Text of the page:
Chris T. Hendrickson, Duquesne Light Professor of Engineering, Carnegie Mellon University, Pittsburgh,
Jeffrey D. Holt, Managing Director, Bank of Montreal Capital Markets, and Chairman, Utah Transportation
Commission, Huntsville, Utah
Gary P. LaGrange, President and CEO, Port of New Orleans, Louisiana
Michael P. Lewis, Director, Rhode Island Department of Transportation, Providence
Joan McDonald, Commissioner, New York State Department of Transportation, Albany
Donald A. Osterberg, Senior Vice President, Safety and Security, Schneider National, Inc., Green Bay, Wisconsin
Steve Palmer, Vice President of Transportation, Lowe’s Companies, Inc., Mooresville, North Carolina
Sandra Rosenbloom, Director, Innovation in Infrastructure, The Urban Institute, Washington, D.C. (Past Chair,
Henry G. (Gerry) Schwartz, Jr., Chairman (retired), Jacobs/Sverdrup Civil, Inc., St. Louis, Missouri
Kumares C. Sinha, Olson Distinguished Professor of Civil Engineering, Purdue University, West Lafayette,
Daniel Sperling, Professor of Civil Engineering and Environmental Science and Policy; Director, Institute of
Transportation Studies, University of California, Davis
Gary C. Thomas, President and Executive Director, Dallas Area Rapid Transit, Dallas, Texas
Phillip A. Washington, General Manager, Regional Transportation District, Denver, Colorado
Rebecca M. Brewster, President and COO, American Transportation Research Institute, Marietta, Georgia
Anne S. Ferro, Administrator, Federal Motor Carrier Safety Administration, U.S. Department of Transportation
LeRoy Gishi, Chief, Division of Transportation, Bureau of Indian Affairs, U.S. Department of the Interior,
Washington, D.C. (ex officio)
John T. Gray II, Senior Vice President, Policy and Economics, Association of American Railroads, Washington,
D.C. (ex officio)
Michael P. Huerta, Administrator, Federal Aviation Administration, U.S. Department of Transportation
David T. Matsuda, Administrator, Maritime Administration, U.S. Department of Transportation (ex officio)
Michael P. Melaniphy, President and CEO, American Public Transportation Association, Washington, D.C.
Victor M. Mendez, Administrator, Federal Highway Administration, U.S. Department of Transportation
Robert J. Papp (Adm., U.S. Coast Guard), Commandant, U.S. Coast Guard, U.S. Department of Homeland
Security (ex officio)
Lucy Phillips Priddy, Research Civil Engineer, U.S. Army Corps of Engineers, Vicksburg, Mississippi, and Chair,
TRB Young Members Council (ex officio)
Cynthia L. Quarterman, Administrator, Pipeline and Hazardous Materials Safety Administration, U.S.
Department of Transportation (ex officio)
Peter M. Rogoff, Administrator, Federal Transit Administration, U.S. Department of Transportation (ex officio)
David L. Strickland, Administrator, National Highway Traffic Safety Administration, U.S. Department of
Transportation (ex officio)
Joseph C. Szabo, Administrator, Federal Railroad Administration, U.S. Department of Transportation (ex officio)
Polly Trottenberg, Under Secretary for Policy, U.S. Department of Transportation (ex officio)
Robert L. Van Antwerp (Lt. General, U.S. Army), Chief of Engineers and Commanding General, U.S. Army
Corps of Engineers, Washington, D.C. (ex officio)
Barry R. Wallerstein, Executive Officer, South Coast Air Quality Management District, Diamond Bar, California
Gregory D. Winfree, Acting Administrator, Research and Innovative Technology Administration, U.S.
Department of Transportation (ex officio)
Frederick G. (Bud) Wright, Executive Director, American Association of State Highway and Transportation
Officials, Washington, D.C. (ex officio)
* Membership as of August 2013.
LOGISTICS OF DISASTER RESPONSE AND BUSINESS CONTINUITY
Transportation’s Roles in Disaster Response
Jon S. Meyer
Many parties are involved in transportation’s role in disaster relief and business continuity;
the articles assembled here offer snapshots of well-researched initiatives, improvements,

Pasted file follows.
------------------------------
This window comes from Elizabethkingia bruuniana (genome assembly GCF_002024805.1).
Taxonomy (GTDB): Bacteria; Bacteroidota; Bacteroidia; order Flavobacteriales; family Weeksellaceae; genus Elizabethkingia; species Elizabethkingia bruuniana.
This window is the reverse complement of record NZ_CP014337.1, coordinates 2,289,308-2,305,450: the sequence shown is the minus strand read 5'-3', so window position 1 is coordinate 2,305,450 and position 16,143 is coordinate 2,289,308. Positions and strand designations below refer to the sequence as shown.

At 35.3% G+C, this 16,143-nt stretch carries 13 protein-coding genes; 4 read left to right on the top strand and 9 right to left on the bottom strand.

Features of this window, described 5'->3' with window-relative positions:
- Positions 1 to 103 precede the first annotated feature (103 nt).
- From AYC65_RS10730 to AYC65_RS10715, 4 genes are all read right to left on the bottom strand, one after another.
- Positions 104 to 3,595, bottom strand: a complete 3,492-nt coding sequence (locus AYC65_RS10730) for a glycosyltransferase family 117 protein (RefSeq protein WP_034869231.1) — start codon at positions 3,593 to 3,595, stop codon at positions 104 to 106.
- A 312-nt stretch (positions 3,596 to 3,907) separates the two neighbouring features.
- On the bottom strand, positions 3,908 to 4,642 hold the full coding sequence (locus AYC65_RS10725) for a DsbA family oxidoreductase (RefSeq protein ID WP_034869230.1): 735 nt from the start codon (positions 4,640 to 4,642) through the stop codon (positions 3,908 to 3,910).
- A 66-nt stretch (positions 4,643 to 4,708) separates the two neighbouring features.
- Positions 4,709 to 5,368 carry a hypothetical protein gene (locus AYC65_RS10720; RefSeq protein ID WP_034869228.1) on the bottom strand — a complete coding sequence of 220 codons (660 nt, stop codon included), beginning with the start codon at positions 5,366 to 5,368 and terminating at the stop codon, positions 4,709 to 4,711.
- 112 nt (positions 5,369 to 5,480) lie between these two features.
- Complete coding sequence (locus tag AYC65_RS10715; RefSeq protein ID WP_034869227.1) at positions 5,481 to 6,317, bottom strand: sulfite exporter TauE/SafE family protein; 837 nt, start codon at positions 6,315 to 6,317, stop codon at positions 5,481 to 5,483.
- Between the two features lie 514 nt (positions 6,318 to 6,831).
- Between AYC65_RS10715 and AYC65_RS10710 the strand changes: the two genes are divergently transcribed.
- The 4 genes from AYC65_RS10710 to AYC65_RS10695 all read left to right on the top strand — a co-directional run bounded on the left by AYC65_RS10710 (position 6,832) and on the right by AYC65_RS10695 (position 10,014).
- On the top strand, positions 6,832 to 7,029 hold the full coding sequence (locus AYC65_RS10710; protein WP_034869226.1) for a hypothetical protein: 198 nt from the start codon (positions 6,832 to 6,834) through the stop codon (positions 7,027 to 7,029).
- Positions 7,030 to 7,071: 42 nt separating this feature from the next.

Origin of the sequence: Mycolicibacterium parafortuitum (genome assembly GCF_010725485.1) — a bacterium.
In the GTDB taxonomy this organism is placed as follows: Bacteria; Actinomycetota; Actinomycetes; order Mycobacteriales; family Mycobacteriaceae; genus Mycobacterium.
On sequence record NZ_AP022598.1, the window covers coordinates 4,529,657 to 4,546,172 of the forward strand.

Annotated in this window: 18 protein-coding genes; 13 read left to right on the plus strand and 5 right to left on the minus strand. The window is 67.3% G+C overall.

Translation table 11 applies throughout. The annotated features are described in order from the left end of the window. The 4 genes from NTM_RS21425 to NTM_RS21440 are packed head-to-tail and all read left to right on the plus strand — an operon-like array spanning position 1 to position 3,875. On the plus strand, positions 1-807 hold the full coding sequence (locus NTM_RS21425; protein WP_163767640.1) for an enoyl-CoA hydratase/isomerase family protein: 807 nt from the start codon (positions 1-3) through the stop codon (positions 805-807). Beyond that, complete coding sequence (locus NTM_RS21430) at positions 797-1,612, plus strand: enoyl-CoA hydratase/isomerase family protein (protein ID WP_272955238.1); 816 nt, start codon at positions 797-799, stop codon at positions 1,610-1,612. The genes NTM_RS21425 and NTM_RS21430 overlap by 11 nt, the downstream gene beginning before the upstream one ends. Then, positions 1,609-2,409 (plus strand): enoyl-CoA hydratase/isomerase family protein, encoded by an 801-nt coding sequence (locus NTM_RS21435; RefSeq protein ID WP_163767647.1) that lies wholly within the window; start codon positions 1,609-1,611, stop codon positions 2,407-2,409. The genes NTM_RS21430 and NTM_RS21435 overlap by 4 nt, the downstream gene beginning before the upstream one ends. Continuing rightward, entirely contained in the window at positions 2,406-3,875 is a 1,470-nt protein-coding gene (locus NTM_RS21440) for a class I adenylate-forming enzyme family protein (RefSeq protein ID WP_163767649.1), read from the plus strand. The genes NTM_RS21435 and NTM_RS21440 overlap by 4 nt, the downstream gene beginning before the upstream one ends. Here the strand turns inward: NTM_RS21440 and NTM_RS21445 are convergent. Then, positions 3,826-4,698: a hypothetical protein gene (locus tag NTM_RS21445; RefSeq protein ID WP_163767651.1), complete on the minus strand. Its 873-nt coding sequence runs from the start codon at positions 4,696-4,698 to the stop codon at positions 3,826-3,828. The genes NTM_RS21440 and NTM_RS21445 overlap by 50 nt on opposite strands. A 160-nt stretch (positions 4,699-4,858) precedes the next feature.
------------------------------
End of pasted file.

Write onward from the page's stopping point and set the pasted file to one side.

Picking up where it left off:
collaborations, insights, and the steps ahead.
Improving Postdisaster Humanitarian Logistics:
Three Key Lessons from Catastrophic Events
José Holguín-Veras, Miguel Jaller, and Tricia Wachtendorf
The authors present three practical lessons gleaned from fieldwork after the Port-auPrince, Haiti, earthquake and the Tohoku, Japan, tsunami: the strategic differences between
disasters and catastrophes, the need to control the spontaneous flow of supplies, and the
benefits of integrating the civic society into the response and recovery.
Humanitarian Relief and Broken Supply Chains: Advancing Logistics Performance
John T. (Jock) Menzies III and Omar (Keith) Helferich
All of the stakeholders in a relief operation—donors, humanitarian groups, governments,
local nongovernment organizations, the military, and the private sector—are connected by
a fragile supply chain. The challenge is to create a flexible and adaptive supply chain for
humanitarian relief, capable of launching a variety of services appropriate to the incident,
with a wide scope, in a short time. The authors identify practical approaches.
17 Humanitarian Clean Water Initiative in the Dominican Republic: Summary of a
John T. (Jock) Menzies III and Omar (Keith) Helferich
Building Resilience in Community Recovery:
Overcoming Supply Chain Performance Challenges in a Crisis
The Arlington County Office of Emergency Management is implementing a supply
chain–focused partnership between local government and private businesses. The goal is to
enable a fast, smooth transition from the supply chain’s normal, cost-efficient function to
the life-saving focus needed in a crisis.
20 Summit Explores Lessons from Supply Chains
23 Disaster Resilience in America: Steps Forward
Elizabeth A. Eide and Lauren Alexander Augustine
24 Fuel Supply in an Emergency: Securing the Weakest Link
26 Social Media in Disaster Preparation, Response, and Recovery
Sarah M. Kaufman
28 Ferries to the Rescue: Lessons for Resilience on Waterways
Roberta E. Weisbrod and Adam Zaranko
30 Emergency Management and Business Continuity Within Commercial Aviation
Richard Bloom, Joyce Kirk-Moyer, and Norm Wrona
Planning for the Worst, Teaming with the Best: Instituting an Emergency
Management Program in Idaho to Maximize Performance
Bryan D. Smith
Instead of building a conventional emergency management office, the Idaho
Transportation Department has established a broad, team-focused system and program that
can tap into all the expertise, staff, and resources of the department and the state. The best
cross-functional team can be ready for deployment anywhere i…